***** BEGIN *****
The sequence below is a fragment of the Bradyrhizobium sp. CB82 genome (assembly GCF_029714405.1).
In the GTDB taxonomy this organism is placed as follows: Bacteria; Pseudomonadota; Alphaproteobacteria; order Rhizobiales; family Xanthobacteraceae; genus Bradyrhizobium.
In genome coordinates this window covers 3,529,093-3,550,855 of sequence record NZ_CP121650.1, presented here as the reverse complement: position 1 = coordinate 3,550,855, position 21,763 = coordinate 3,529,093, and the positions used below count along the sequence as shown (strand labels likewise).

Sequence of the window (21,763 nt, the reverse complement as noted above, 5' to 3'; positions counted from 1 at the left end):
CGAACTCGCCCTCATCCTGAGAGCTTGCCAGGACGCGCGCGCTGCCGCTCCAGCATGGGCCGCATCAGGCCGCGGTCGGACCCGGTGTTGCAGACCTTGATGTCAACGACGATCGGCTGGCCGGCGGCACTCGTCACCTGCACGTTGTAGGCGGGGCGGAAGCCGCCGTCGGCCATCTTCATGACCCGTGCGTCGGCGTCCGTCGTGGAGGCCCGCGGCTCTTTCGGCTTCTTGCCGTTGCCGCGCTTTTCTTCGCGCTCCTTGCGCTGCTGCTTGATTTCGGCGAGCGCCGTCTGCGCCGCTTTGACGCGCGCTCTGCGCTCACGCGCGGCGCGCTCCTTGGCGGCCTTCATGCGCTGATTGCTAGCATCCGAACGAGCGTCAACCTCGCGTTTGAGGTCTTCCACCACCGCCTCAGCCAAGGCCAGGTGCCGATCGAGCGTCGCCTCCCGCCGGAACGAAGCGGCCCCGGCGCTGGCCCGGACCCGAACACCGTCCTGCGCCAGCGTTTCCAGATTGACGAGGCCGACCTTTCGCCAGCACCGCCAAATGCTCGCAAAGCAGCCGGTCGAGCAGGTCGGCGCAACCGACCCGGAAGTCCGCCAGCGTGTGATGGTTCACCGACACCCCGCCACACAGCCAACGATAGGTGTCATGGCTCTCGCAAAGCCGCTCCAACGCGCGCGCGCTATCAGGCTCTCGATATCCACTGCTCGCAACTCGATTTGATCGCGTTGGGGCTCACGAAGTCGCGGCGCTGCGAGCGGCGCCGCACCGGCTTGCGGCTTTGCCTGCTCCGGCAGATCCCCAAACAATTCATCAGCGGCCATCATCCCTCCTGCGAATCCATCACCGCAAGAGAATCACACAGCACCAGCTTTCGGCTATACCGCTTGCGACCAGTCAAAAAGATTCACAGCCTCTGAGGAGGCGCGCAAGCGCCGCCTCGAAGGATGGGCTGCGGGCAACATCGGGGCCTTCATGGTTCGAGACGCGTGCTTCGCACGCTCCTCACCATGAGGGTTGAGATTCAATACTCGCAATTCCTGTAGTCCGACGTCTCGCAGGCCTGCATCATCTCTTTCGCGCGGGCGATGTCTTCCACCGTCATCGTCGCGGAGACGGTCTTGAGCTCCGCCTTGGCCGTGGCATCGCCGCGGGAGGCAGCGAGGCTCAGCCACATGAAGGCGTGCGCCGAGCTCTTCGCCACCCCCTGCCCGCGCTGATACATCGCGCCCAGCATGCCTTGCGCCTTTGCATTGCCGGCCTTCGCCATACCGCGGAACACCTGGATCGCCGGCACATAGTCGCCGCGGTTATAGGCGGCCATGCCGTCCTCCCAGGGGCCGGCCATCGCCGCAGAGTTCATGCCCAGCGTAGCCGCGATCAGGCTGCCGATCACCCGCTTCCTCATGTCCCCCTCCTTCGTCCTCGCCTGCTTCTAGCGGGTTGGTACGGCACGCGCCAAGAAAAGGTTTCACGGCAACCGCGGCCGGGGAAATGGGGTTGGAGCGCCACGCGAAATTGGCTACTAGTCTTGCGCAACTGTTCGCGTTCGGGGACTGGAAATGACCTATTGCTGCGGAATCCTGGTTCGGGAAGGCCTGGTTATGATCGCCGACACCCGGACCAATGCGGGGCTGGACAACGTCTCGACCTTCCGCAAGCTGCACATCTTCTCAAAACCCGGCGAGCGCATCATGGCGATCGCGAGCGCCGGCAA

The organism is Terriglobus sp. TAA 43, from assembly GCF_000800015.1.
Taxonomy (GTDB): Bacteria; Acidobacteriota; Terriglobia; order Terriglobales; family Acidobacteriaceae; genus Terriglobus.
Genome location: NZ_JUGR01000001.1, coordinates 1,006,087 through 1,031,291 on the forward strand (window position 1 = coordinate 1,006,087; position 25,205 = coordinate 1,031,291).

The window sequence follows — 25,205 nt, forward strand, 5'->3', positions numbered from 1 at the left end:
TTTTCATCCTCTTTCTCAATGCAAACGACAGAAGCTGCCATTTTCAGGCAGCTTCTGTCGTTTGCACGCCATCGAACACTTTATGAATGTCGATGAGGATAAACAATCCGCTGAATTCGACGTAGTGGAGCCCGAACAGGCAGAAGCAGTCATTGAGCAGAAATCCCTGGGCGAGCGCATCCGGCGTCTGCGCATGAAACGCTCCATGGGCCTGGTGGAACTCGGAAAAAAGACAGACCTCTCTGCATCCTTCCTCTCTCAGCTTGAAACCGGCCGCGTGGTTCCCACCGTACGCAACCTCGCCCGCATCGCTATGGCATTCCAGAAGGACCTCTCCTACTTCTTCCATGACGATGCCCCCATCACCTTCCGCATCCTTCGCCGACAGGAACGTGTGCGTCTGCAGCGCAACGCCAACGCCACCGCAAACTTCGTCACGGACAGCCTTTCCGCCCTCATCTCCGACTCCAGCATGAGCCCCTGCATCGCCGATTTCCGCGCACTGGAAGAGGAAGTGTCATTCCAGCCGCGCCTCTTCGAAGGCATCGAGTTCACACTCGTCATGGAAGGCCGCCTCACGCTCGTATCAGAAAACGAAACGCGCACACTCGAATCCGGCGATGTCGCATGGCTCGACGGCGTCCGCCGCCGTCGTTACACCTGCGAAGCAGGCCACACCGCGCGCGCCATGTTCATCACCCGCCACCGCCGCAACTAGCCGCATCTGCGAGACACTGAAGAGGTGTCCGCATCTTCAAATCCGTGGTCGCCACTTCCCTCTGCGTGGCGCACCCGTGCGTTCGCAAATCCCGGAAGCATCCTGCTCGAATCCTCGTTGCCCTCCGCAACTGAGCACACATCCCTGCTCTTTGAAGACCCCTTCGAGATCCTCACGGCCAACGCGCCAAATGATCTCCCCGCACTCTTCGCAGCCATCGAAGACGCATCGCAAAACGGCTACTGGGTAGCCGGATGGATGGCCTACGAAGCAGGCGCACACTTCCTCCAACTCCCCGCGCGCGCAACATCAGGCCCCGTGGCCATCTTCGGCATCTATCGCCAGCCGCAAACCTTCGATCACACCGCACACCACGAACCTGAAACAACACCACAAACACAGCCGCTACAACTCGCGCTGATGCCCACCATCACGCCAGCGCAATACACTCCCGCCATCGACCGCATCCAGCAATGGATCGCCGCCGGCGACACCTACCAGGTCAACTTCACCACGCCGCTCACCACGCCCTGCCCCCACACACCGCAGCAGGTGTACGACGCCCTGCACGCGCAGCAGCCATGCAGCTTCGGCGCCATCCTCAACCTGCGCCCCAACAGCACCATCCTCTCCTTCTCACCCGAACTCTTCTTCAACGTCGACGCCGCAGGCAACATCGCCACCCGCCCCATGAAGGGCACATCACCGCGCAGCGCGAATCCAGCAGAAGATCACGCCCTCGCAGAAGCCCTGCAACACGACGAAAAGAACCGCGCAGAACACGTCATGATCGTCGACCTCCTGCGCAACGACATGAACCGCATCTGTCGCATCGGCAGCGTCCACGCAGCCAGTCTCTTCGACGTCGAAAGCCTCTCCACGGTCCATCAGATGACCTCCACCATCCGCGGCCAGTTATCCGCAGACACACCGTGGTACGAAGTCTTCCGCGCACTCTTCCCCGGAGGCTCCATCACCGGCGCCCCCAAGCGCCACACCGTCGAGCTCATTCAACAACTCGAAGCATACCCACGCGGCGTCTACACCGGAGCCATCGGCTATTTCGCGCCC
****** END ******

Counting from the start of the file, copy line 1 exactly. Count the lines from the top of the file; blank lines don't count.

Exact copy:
The sequence below is a fragment of the Bradyrhizobium sp. CB82 genome (assembly GCF_029714405.1).